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Monday, February 26

Gapers Block

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Andrew Huff / August 10, 2010 1:15 AM

Question suggested by Saya, who says, "Had a suggestion for a Fuel topic, based on numerous conversations I've had recently about making an adult summer camp happen. What from your childhood are you nostalgic for and wish you could experience now as adult? I.e. back to school shopping, camp, overalls, having summers off, silly birthday parties, recess, smushed PB&J sandwiches. Why did all that stuff have to end with the onslaught of bills, health insurance, body aches, and cubicles, which is when we need it most it would seem? Bunch of us think it doesn't, and we're looking to add a little childhood back into adulthood. Would be curious to hear others' takes."

I was reminded recently of Knothole baseball at my old park district. Sort of a half step between tee-ball and little league, where the coaches pitched lobs and you got about five strikes before you were out if you were getting close to the ball.

If you have a good question for Fuel, email it to

Saya / August 10, 2010 11:03 AM

As I look to make adult camp a reality, curious as to what you most fondly remember from your summer camp experience? Similarly, if retreats were a part of your past, same question.

I loved:
- capture the flag
- making tie-dye tshirts
- singing around the campfire
- bug juice chug
- lip sync contest
- reflection time [candle, music, sharing ups and downs]
- relay races [dizzy lizzy, wheelbarrow, three-legged, etc.]
- scavenger hunt
- boy-drama!
- talent show
- card games
- storytelling
- letters from home
- team building activities/ice breakers

annie / August 10, 2010 12:48 PM

My camp had horseback riding, if you can make that happen, I would gladly go and pay!

I miss the Wisconsin "resort" we vacationed at each summer for a week, it was our only trip and it was the same week of the summer each year, and we had the same cabin. There was a game room and wild peacocks roamed the property, you could ski, fish, horseback ride and best of all my parents were pretty much loaded the entire time and never said "no" to any request. My brother went a few years ago and was extememly disappointed with all of the modern enhancements, so I won't return b/c I would rather keep the memories original.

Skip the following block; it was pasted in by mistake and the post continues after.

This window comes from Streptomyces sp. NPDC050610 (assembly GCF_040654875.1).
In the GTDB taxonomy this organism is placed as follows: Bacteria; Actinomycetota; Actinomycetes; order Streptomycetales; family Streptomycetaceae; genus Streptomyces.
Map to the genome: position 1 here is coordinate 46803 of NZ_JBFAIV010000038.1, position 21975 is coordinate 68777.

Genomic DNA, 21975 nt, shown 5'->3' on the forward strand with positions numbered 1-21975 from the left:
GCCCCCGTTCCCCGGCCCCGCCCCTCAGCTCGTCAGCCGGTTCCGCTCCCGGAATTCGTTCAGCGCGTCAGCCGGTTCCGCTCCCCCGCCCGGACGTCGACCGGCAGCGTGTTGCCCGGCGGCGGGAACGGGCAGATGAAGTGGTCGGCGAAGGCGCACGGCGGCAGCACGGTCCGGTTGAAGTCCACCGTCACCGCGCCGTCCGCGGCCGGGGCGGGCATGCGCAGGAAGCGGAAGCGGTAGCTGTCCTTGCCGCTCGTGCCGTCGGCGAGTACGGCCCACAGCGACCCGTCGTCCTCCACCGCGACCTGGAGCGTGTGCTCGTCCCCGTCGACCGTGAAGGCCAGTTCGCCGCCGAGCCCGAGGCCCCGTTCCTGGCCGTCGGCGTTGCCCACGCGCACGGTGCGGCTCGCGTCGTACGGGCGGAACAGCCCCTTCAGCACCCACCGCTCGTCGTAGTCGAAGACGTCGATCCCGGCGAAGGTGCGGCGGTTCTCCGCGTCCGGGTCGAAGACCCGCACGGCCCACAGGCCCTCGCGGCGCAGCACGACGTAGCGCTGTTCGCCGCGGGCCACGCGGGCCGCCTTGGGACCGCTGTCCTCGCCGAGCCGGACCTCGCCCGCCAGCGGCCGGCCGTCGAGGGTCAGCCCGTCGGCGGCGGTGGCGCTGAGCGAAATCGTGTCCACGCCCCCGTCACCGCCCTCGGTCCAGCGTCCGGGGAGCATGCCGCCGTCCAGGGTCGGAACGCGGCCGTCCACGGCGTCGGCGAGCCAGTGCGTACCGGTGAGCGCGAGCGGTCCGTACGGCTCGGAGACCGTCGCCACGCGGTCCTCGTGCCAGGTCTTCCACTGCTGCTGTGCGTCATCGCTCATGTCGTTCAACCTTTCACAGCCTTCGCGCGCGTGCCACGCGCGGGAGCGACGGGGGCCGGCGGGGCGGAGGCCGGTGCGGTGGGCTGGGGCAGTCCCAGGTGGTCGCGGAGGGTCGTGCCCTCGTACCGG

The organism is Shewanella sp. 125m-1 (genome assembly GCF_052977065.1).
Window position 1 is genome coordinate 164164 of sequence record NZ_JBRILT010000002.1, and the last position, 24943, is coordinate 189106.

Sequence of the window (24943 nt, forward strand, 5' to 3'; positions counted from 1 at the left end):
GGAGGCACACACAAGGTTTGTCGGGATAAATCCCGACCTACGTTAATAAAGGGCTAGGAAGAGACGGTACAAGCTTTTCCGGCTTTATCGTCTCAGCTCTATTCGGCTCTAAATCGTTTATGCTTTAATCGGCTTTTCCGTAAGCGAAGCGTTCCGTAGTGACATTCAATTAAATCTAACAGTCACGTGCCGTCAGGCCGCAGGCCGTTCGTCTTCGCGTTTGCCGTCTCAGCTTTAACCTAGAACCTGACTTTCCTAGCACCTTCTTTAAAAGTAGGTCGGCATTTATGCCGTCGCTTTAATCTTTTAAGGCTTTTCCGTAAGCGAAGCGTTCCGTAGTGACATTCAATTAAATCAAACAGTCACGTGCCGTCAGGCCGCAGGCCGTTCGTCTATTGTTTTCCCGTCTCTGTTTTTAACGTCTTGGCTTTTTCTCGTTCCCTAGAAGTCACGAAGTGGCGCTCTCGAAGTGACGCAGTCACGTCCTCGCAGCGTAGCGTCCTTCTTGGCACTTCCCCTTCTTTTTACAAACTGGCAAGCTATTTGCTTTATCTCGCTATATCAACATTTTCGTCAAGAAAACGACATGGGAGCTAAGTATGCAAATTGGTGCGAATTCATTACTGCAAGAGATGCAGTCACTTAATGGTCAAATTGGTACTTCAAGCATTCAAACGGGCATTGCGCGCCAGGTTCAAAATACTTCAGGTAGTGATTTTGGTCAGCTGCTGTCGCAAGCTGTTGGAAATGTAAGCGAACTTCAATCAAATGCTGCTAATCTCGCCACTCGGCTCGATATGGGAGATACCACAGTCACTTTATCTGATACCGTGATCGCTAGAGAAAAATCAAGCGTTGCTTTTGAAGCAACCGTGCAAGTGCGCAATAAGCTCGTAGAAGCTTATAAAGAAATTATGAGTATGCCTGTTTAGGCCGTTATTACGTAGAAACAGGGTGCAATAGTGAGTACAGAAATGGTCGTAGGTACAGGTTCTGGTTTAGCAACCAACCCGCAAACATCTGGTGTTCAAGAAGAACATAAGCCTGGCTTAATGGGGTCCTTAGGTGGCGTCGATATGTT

And every summer I flirt with the idea of going to Great America, but I fear all of my fond memories will be ruined...

Jen Swanson / August 10, 2010 1:21 PM

Field Days at school! You know, sack races, face painting, trampolines, kickball, ice cream. Pickles. I had my first dill pickle at a field day.

preachy / August 10, 2010 3:13 PM

you know, a great way to relive the fun of childhood is by actually hanging out with, um (dare I say it on notoriously anti- kid Fuel...) kids.

there are plenty of volunteer opps for people in the city and certainly no shortage of kids. Become a girl or boy scout leader- or volunteer w/ a boys and girls club, or just organize fun stuff for the kids in your neighborhood, just because you are a grown up doesn't mean you have to stop being goofy and having fun.

Mucky Fingers / August 10, 2010 4:02 PM

I don't crave for anything from my youth. By seeing the world through my son's eyes, I feel like I'm living my childhood all over again.

mike-ts / August 10, 2010 11:49 PM